Concern Worldwide’s team in Haiti is ramping up its aid distribution operations to reach thousands of people left homeless and in dire need by a massive earthquake which shook the country on August 14.
The 7.2 magnitude earthquake left over 2,200 dead, 12,000 injured and over 650,000 people in need of humanitarian aid. Hundreds of people are still missing and, with some areas only being reached this week by rescue teams, those figures are expected to rise.
“Concern is working with partners to deliver supplies of essential items such as soap, buckets, tooth brushes and toilet paper to help 11,000 people whose homes have either been destroyed or badly damaged by the quake,” Concern’s Country Director Kwanli Kladstrup said. “We will also be supporting partners to distribute shelter kits which contain items such as of plastic sheeting, blankets and cooking utensils.
In the coming days they will begin distributing funds to local groups that support community-led efforts to rebuild and meet needs, reaching hundreds of people. Concern will also be providing direct cash transfers to families to help them purchase the things they need most after the earthquake.
“When the quake struck people fled their homes, leaving everything behind,” Ms Kladstrup said. “These cash payments will enable them to buy items to meet their immediate needs and rebuild their lives in a dignified way.”
Thousands of people who have lost their homes are sleeping in the streets as rains have poured down. “We are in a race against time, as there is an increasing risk of infectious diseases, including acute respiratory infections, diarrheal diseases and malaria,” Ms Kladstrup said.
In the one municipality alone, nearly 1,810 water cisterns were damaged or destroyed, creating an urgent need for safe water for drinking and sanitation, she noted.
The humanitarian organisation is bringing in its water and sanitation experts to assess the situation and plan a response. Concern staff are also helping the Haitian civil authorities to assess and verify the extent of the damage done to key infrastructure such as hospitals and schools, as part of the emergency response.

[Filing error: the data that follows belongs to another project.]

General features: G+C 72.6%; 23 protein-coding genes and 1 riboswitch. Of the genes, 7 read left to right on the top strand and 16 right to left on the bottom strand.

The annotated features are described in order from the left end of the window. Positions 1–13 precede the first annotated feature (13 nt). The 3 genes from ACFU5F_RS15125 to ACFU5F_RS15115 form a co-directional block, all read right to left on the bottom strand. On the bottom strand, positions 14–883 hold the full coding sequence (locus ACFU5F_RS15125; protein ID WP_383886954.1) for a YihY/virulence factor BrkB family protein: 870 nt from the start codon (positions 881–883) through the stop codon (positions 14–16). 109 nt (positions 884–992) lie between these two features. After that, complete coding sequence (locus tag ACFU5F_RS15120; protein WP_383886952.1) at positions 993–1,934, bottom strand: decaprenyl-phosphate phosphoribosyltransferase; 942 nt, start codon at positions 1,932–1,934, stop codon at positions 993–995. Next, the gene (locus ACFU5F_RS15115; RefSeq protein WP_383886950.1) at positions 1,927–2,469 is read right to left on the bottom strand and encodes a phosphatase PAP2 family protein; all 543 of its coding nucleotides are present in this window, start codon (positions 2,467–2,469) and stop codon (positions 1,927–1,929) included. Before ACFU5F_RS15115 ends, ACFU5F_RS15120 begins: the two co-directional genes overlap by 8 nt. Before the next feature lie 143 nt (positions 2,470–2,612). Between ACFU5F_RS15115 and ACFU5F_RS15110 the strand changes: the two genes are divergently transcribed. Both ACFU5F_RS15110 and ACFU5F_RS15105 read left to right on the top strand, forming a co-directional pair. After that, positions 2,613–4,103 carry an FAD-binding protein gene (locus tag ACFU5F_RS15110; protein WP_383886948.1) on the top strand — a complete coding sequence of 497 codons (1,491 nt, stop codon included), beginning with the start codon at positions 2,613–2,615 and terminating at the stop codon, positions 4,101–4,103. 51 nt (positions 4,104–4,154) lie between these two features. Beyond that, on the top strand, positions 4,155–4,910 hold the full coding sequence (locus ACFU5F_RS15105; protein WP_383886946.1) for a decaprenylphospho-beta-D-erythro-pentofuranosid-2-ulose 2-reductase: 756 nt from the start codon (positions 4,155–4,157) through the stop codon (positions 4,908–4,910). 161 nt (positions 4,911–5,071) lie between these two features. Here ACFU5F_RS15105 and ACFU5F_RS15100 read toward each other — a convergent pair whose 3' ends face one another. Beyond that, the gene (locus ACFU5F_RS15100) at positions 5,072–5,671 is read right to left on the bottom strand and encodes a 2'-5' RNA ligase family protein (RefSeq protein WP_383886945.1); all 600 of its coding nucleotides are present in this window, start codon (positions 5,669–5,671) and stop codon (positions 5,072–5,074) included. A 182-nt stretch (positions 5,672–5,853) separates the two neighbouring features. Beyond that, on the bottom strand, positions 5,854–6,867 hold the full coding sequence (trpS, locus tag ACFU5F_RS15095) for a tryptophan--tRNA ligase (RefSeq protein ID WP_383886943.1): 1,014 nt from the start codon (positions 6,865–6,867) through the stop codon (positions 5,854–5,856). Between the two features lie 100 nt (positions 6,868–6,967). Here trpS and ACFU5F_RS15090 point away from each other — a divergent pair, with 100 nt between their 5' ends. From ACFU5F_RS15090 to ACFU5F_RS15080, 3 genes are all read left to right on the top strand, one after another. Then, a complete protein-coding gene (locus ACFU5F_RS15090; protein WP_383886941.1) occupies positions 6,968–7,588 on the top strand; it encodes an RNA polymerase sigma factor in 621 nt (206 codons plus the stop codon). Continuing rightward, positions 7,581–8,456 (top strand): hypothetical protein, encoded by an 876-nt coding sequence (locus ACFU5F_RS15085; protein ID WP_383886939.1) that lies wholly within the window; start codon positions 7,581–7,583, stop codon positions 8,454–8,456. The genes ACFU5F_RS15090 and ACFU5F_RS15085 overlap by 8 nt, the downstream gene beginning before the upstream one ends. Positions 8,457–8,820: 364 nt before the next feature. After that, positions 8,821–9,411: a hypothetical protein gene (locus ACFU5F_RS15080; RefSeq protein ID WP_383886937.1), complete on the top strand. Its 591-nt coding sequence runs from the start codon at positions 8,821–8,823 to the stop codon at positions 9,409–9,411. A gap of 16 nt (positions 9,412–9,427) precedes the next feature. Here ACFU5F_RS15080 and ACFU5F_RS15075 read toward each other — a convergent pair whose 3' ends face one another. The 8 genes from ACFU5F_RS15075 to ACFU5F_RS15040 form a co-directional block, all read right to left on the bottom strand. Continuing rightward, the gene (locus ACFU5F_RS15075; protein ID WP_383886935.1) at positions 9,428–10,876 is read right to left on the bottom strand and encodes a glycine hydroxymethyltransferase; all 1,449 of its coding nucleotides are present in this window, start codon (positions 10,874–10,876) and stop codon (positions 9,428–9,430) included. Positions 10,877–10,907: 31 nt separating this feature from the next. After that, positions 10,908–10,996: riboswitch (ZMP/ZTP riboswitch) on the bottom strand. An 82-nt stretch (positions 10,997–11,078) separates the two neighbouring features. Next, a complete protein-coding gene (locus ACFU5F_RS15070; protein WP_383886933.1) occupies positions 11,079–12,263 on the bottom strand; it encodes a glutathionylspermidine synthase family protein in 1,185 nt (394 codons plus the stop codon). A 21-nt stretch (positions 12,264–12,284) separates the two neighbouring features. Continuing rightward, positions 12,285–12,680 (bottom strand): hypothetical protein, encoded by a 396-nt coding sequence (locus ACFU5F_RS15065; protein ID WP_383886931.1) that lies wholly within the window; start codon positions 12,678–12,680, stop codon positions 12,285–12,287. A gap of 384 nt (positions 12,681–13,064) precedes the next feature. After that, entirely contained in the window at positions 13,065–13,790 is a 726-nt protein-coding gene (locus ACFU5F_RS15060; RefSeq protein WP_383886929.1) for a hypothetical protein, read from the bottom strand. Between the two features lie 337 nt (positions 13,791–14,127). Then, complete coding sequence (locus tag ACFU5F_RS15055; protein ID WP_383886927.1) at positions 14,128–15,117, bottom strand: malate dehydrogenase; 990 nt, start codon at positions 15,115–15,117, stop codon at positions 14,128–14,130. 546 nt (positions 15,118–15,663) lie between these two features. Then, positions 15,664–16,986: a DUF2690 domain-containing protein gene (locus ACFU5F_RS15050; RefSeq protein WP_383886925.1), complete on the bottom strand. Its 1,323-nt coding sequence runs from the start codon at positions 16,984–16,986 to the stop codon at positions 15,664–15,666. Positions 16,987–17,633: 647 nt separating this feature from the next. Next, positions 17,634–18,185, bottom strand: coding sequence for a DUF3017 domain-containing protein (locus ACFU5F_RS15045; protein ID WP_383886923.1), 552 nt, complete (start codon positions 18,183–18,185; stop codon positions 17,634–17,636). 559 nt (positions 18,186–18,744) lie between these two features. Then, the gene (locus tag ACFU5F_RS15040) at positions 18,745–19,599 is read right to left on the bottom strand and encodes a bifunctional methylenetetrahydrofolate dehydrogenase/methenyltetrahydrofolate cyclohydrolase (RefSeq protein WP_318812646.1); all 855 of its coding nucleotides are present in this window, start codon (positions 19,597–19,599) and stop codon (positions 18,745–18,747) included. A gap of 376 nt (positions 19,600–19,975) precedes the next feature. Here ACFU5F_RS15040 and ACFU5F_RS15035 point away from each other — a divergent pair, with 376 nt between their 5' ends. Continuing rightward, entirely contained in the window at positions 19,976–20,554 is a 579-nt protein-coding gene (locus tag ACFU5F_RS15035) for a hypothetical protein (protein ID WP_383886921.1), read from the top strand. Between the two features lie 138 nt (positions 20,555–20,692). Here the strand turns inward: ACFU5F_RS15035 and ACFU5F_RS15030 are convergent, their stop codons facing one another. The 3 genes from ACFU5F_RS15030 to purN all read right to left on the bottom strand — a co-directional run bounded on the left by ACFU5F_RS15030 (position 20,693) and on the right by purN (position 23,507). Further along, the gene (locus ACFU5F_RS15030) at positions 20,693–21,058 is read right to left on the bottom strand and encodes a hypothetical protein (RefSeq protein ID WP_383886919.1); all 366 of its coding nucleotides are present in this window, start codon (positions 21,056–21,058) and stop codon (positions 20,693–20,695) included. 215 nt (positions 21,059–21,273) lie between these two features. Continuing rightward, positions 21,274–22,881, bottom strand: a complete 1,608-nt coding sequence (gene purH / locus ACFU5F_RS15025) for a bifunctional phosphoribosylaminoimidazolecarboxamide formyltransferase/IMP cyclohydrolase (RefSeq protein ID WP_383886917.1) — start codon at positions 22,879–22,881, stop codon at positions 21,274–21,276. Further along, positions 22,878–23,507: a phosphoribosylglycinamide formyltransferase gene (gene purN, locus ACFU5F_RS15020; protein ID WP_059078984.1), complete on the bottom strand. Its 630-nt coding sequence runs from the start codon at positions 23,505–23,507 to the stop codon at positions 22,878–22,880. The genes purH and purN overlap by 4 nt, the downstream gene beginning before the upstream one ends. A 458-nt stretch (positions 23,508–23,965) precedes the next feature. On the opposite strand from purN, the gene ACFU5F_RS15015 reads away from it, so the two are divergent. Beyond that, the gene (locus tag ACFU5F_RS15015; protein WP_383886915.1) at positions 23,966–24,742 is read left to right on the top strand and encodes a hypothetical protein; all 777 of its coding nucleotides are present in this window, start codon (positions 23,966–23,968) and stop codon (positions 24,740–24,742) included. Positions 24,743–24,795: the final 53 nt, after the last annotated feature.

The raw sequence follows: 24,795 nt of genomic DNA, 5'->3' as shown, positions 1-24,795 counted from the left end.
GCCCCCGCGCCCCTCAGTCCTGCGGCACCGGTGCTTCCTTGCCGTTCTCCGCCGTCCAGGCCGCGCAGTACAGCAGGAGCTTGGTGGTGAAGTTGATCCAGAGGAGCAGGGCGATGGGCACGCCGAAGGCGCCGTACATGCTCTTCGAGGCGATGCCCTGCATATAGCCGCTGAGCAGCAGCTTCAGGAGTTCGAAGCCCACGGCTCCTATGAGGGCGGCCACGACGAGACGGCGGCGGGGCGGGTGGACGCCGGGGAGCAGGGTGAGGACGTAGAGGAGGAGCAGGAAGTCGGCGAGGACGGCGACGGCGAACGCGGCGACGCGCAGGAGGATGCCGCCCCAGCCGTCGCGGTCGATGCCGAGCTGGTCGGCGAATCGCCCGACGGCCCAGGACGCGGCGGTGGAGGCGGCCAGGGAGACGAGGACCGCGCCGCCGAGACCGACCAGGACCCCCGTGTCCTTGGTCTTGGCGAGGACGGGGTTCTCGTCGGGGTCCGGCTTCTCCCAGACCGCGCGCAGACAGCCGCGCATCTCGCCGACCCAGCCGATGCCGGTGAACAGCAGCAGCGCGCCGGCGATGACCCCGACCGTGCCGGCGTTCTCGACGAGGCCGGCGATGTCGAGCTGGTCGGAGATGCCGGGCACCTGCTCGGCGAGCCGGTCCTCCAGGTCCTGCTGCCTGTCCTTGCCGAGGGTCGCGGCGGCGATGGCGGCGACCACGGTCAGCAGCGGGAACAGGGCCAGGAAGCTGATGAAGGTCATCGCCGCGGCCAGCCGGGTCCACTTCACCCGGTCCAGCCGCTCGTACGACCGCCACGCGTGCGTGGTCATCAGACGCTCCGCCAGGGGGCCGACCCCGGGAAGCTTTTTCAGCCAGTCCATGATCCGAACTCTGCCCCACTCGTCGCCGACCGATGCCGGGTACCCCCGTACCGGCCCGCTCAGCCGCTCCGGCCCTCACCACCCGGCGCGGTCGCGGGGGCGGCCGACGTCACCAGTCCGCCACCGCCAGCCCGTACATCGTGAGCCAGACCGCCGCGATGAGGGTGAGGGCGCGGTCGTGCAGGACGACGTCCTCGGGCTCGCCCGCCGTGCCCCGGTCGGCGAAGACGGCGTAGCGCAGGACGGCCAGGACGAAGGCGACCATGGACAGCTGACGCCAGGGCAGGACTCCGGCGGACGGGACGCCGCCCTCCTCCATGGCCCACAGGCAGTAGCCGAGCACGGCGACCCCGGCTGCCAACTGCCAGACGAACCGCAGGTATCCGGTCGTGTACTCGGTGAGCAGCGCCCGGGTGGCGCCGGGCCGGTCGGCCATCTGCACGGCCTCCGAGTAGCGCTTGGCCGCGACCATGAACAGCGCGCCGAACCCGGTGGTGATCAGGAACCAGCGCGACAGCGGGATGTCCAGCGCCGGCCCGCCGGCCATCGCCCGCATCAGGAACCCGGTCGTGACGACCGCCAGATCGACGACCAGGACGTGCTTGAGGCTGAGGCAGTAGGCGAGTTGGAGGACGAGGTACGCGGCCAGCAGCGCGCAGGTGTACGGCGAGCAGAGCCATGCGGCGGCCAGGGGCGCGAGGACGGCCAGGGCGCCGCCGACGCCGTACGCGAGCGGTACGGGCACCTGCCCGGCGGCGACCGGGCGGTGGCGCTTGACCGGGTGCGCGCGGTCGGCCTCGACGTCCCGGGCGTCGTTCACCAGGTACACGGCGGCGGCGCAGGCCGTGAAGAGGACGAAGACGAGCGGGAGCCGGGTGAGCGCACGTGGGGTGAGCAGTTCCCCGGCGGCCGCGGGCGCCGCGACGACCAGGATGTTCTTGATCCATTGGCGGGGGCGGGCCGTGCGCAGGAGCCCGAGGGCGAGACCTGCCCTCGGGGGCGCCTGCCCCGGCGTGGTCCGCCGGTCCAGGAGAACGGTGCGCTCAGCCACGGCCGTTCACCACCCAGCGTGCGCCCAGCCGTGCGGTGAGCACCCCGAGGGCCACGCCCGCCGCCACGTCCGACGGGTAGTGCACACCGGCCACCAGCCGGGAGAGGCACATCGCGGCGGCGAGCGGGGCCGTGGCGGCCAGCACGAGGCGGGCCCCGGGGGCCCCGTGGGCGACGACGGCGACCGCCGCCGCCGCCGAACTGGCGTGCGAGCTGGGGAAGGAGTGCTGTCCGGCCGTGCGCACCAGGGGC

With thousands of people forced to shelter in unsafe, makeshift accommodations, in such a fragile security situation, protection mechanisms and services are urgently needed for the most vulnerable groups, such as children, women, the elderly, people with disabilities, and the LGBTIQ+ community to ensure that they are all protected against sexual exploitation and abuse such as well as gender-based violence.
Concern is working with local Haitian partners to assess and mitigate these risks and raise awareness among these communities of referral pathways for those impacted.
“The security situation continues to be a challenge,” Ms Kladstrup said. “In addition to the criminal gangs who control the roads out of Port Au Prince to the region impacted by the earthquake, people are getting frustrated and concerned that they may not receive aid and so there have been incidents where aid trucks have been stopped and looted.”
Concern CEO Dominic MacSorley urged the Irish public to continue their support for the emergency response. “Concern has been in Haiti for over 25 years and has an experienced team on the ground, responding to the immediate needs of impacted communities,” he said. “This is possible because of the support of the Irish public. Ireland has always been there for the people of Haiti in their time of need and with this most recent tragedy, this assistance is most desperately needed.”
To donate to Concern’s emergency appeal visit http://www.concern.net/donate/haiti-earthquake-emergency-appeal
For media queries or to organise an interview with a Concern spokesperson contact Eamon Timmins, Media Relations Manager, Concern Worldwide, at email@example.com or 087 9880524